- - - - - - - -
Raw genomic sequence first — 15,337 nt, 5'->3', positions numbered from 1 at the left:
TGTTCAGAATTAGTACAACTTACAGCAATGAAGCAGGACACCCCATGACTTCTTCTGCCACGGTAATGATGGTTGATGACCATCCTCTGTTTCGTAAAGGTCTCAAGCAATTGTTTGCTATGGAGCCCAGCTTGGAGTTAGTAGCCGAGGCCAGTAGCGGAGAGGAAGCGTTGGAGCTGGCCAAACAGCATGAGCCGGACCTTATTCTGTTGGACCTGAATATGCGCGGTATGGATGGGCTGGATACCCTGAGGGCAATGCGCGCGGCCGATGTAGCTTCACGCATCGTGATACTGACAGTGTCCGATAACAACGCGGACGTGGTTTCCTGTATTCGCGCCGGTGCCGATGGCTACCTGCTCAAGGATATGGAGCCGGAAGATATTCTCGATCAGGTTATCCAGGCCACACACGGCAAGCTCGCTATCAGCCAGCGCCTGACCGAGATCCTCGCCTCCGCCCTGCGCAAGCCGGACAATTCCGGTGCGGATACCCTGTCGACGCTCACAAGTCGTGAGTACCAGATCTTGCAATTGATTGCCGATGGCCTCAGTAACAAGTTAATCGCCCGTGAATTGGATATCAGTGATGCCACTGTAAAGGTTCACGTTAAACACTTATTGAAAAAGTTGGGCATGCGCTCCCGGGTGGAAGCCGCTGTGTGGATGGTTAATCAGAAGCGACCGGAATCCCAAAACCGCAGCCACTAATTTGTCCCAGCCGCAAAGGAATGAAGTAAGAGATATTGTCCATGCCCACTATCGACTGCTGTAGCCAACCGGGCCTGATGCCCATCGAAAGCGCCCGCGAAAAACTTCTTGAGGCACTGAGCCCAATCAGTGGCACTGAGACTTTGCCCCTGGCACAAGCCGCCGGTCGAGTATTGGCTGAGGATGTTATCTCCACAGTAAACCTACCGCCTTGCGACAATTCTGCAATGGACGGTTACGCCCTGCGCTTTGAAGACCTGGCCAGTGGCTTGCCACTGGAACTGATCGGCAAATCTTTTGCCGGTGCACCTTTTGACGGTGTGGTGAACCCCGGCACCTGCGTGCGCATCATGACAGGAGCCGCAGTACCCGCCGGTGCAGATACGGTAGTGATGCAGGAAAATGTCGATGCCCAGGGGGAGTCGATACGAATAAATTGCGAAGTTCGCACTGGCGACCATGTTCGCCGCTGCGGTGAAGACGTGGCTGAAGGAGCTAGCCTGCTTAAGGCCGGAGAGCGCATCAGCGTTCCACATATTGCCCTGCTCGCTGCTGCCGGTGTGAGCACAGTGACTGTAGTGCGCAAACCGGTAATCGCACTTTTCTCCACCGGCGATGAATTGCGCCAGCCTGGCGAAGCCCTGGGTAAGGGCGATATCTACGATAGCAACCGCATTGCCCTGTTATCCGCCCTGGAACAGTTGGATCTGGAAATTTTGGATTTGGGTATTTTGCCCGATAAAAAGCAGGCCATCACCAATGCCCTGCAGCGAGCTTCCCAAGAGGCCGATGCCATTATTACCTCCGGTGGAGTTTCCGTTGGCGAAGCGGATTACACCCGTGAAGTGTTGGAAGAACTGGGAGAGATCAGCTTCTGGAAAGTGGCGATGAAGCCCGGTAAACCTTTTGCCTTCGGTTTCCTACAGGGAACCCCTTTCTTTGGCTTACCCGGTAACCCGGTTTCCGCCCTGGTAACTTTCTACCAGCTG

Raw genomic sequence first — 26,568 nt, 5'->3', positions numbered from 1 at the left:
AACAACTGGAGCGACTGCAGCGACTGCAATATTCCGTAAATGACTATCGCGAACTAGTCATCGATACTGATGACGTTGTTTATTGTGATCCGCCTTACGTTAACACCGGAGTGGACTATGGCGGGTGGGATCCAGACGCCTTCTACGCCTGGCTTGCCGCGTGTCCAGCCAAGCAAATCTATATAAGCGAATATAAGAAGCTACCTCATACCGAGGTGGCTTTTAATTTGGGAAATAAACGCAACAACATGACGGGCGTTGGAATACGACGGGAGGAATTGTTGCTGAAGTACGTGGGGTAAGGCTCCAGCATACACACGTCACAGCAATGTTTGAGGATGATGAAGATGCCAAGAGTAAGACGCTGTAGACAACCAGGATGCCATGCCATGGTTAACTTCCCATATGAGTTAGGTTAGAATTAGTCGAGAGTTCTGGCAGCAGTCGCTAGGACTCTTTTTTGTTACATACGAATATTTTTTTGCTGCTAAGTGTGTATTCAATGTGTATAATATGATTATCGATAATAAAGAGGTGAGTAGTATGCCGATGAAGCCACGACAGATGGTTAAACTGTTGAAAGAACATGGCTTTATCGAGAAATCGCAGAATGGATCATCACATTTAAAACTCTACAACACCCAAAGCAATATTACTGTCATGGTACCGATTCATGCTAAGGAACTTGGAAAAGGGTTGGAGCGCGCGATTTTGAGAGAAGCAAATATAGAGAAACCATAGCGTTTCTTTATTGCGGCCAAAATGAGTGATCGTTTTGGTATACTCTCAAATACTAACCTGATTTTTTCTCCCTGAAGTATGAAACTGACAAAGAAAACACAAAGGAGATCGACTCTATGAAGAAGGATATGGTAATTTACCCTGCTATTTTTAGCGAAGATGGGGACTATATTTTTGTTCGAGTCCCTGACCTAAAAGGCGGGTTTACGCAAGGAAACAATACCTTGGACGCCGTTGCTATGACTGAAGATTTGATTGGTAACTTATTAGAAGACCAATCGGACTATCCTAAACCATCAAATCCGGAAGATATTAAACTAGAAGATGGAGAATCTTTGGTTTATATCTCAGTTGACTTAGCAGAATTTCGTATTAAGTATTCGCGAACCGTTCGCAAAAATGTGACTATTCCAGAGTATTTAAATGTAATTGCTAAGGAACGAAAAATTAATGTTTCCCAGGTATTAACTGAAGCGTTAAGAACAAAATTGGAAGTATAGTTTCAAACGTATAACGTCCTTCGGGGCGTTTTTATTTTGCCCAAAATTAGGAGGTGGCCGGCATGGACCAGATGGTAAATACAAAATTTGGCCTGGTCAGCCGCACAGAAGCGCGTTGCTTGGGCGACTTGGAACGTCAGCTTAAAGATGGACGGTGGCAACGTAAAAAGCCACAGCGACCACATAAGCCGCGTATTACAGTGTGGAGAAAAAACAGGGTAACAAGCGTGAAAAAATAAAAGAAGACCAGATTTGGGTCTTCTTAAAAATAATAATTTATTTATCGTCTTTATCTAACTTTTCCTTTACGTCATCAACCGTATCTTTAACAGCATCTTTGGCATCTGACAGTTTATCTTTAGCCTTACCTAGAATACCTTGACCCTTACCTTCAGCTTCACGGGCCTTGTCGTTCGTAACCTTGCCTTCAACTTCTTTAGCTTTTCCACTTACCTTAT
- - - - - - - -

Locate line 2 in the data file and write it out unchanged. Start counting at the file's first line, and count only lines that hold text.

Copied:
TGTTCAGAATTAGTACAACTTACAGCAATGAAGCAGGACACCCCATGACTTCTTCTGCCACGGTAATGATGGTTGATGACCATCCTCTGTTTCGTAAAGGTCTCAAGCAATTGTTTGCTATGGAGCCCAGCTTGGAGTTAGTAGCCGAGGCCAGTAGCGGAGAGGAAGCGTTGGAGCTGGCCAAACAGCATGAGCCGGACCTTATTCTGTTGGACCTGAATATGCGCGGTATGGATGGGCTGGATACCCTGAGGGCAATGCGCGCGGCCGATGTAGCTTCACGCATCGTGATACTGACAGTGTCCGATAACAACGCGGACGTGGTTTCCTGTATTCGCGCCGGTGCCGATGGCTACCTGCTCAAGGATATGGAGCCGGAAGATATTCTCGATCAGGTTATCCAGGCCACACACGGCAAGCTCGCTATCAGCCAGCGCCTGACCGAGATCCTCGCCTCCGCCCTGCGCAAGCCGGACAATTCCGGTGCGGATACCCTGTCGACGCTCACAAGTCGTGAGTACCAGATCTTGCAATTGATTGCCGATGGCCTCAGTAACAAGTTAATCGCCCGTGAATTGGATATCAGTGATGCCACTGTAAAGGTTCACGTTAAACACTTATTGAAAAAGTTGGGCATGCGCTCCCGGGTGGAAGCCGCTGTGTGGATGGTTAATCAGAAGCGACCGGAATCCCAAAACCGCAGCCACTAATTTGTCCCAGCCGCAAAGGAATGAAGTAAGAGATATTGTCCATGCCCACTATCGACTGCTGTAGCCAACCGGGCCTGATGCCCATCGAAAGCGCCCGCGAAAAACTTCTTGAGGCACTGAGCCCAATCAGTGGCACTGAGACTTTGCCCCTGGCACAAGCCGCCGGTCGAGTATTGGCTGAGGATGTTATCTCCACAGTAAACCTACCGCCTTGCGACAATTCTGCAATGGACGGTTACGCCCTGCGCTTTGAAGACCTGGCCAGTGGCTTGCCACTGGAACTGATCGGCAAATCTTTTGCCGGTGCACCTTTTGACGGTGTGGTGAACCCCGGCACCTGCGTGCGCATCATGACAGGAGCCGCAGTACCCGCCGGTGCAGATACGGTAGTGATGCAGGAAAATGTCGATGCCCAGGGGGAGTCGATACGAATAAATTGCGAAGTTCGCACTGGCGACCATGTTCGCCGCTGCGGTGAAGACGTGGCTGAAGGAGCTAGCCTGCTTAAGGCCGGAGAGCGCATCAGCGTTCCACATATTGCCCTGCTCGCTGCTGCCGGTGTGAGCACAGTGACTGTAGTGCGCAAACCGGTAATCGCACTTTTCTCCACCGGCGATGAATTGCGCCAGCCTGGCGAAGCCCTGGGTAAGGGCGATATCTACGATAGCAACCGCATTGCCCTGTTATCCGCCCTGGAACAGTTGGATCTGGAAATTTTGGATTTGGGTATTTTGCCCGATAAAAAGCAGGCCATCACCAATGCCCTGCAGCGAGCTTCCCAAGAGGCCGATGCCATTATTACCTCCGGTGGAGTTTCCGTTGGCGAAGCGGATTACACCCGTGAAGTGTTGGAAGAACTGGGAGAGATCAGCTTCTGGAAAGTGGCGATGAAGCCCGGTAAACCTTTTGCCTTCGGTTTCCTACAGGGAACCCCTTTCTTTGGCTTACCCGGTAACCCGGTTTCCGCCCTGGTAACTTTCTACCAGCTG